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him, you will make poor pitiful sneaking excuses, and, by degrees, come to lose your veracity, and sink into base, downright lying; for, "the second vice is lying, the first is running in debt," as poor Richard says; and again, to the same purpose, “ lying rides

debt's back;" whereas a free-born Englishman ought not to be ashamed nor afraid to see or speak to any man living. But poverty often deprives a man of all spirit and virtue. “It is hard for an empty bag to stand upright.” What would you think of that prince, or of that government, who should issue an edict, forbidding you to dress like a gentleman or gentlewoman, on pain of imprisonment or servitude ? Would you not say, that you were free, have a right to dress as you please, and that such an edict would be a breach of your privileges, and such a government tyrannical ? And yet you are about to put yourself under that tyranny, when you run in debt for such dress! your creditor has authority, at his pleasure, to deprive you of your liberty, by confining you in gaol for life, or by selling you for a servant, if you should not be able to pay him. When you have got your bargain, you may, perhaps, think little of payment; but, as poor Richard says, “creditors have better memories than debtors ; creditors are a superstitious sect, great observers of set-days and times.” The day comes round before you are aware, and the de. mand is made before you are prepared to satisfy it; or, if you bear your debt in mind, the term, which at first seemed so long, will, as it lessens, appear extremely short : time will seem to have added wings to his heels as well as his shoulders. Those have a short lent, who owe money to be paid at Easter.” At present, perhaps, you may think yourselves ja thriving circumstances, and that you can bear a little extravagance without injury; bat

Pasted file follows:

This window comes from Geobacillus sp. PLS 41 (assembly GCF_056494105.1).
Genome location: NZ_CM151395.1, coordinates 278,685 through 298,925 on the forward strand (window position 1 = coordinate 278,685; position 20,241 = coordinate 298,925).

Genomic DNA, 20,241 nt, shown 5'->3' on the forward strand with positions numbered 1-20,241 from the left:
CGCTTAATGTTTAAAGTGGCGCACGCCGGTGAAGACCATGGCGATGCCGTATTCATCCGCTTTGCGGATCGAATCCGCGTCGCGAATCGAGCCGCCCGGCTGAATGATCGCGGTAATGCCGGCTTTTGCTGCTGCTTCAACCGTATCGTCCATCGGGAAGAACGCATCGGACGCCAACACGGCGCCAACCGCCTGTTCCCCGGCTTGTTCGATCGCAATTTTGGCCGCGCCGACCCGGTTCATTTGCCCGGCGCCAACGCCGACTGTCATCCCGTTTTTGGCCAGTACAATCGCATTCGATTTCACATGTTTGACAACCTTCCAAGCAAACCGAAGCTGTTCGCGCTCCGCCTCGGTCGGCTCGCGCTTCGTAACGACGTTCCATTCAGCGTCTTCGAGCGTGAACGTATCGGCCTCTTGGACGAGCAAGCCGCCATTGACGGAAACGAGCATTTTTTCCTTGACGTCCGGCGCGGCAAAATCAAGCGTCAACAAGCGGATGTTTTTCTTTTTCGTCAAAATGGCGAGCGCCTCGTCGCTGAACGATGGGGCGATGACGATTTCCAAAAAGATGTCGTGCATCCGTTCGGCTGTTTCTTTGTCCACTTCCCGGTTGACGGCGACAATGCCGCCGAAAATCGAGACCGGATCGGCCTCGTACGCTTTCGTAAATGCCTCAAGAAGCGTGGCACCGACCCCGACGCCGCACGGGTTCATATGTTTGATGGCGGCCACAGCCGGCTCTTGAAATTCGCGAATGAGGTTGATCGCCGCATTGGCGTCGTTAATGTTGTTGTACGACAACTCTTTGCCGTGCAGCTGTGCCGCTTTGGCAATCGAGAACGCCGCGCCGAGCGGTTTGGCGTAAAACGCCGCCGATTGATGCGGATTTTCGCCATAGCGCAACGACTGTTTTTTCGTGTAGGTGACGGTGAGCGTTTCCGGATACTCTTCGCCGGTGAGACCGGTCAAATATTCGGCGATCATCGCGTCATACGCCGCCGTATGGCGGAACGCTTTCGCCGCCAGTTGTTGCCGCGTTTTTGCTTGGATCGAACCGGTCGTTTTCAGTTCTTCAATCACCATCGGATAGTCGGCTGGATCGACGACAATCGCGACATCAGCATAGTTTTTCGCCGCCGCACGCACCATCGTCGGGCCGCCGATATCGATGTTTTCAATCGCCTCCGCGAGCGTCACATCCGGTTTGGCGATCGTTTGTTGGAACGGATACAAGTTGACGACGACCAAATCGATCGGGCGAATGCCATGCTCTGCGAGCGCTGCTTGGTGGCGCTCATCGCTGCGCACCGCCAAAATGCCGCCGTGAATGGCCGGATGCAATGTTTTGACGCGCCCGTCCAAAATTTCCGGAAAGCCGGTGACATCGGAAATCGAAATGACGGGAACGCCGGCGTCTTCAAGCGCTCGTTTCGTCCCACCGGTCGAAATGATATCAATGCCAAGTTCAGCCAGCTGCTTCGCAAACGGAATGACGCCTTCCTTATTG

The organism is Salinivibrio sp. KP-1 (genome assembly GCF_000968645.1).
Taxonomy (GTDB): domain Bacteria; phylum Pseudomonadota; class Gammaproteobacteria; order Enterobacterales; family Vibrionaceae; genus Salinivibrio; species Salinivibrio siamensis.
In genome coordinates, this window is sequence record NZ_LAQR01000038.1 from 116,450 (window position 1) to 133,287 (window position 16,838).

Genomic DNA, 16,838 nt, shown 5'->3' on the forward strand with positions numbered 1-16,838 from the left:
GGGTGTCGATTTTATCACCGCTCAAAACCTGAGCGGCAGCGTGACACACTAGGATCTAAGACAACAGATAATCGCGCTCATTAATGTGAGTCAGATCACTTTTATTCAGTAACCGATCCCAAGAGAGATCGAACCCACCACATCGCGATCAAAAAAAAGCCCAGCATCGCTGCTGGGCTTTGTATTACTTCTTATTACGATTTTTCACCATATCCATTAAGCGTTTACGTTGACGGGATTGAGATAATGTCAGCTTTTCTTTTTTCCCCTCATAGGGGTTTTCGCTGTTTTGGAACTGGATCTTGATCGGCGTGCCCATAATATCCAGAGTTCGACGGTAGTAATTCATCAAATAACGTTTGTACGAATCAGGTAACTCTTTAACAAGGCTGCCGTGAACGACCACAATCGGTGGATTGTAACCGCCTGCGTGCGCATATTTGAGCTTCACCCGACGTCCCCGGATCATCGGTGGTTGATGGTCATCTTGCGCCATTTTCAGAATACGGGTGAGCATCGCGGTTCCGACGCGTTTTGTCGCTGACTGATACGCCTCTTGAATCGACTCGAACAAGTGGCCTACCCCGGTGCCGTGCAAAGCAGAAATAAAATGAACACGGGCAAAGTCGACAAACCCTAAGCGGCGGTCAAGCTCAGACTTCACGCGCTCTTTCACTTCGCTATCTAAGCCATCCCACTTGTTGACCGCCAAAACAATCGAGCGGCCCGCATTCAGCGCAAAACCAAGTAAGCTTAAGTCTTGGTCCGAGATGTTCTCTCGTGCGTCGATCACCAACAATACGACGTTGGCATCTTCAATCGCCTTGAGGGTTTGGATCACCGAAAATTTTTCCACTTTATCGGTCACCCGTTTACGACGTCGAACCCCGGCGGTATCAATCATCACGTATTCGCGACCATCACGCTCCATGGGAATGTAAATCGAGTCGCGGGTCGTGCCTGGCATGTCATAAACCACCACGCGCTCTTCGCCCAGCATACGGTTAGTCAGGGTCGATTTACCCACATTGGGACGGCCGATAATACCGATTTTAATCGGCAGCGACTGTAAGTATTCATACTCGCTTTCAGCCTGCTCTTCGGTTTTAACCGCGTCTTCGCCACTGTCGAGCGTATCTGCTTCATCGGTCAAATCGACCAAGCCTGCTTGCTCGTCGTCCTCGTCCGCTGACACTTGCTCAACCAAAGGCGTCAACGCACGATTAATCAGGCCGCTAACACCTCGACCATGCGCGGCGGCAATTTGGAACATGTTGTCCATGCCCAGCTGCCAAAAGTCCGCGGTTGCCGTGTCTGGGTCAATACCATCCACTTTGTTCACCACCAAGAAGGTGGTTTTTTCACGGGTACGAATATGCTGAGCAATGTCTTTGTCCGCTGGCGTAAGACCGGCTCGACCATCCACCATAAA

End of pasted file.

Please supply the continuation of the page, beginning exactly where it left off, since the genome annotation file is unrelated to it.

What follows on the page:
upon

stances,

« For age and want save while you may,
No morning sun lasts a whole day."

Gain may

be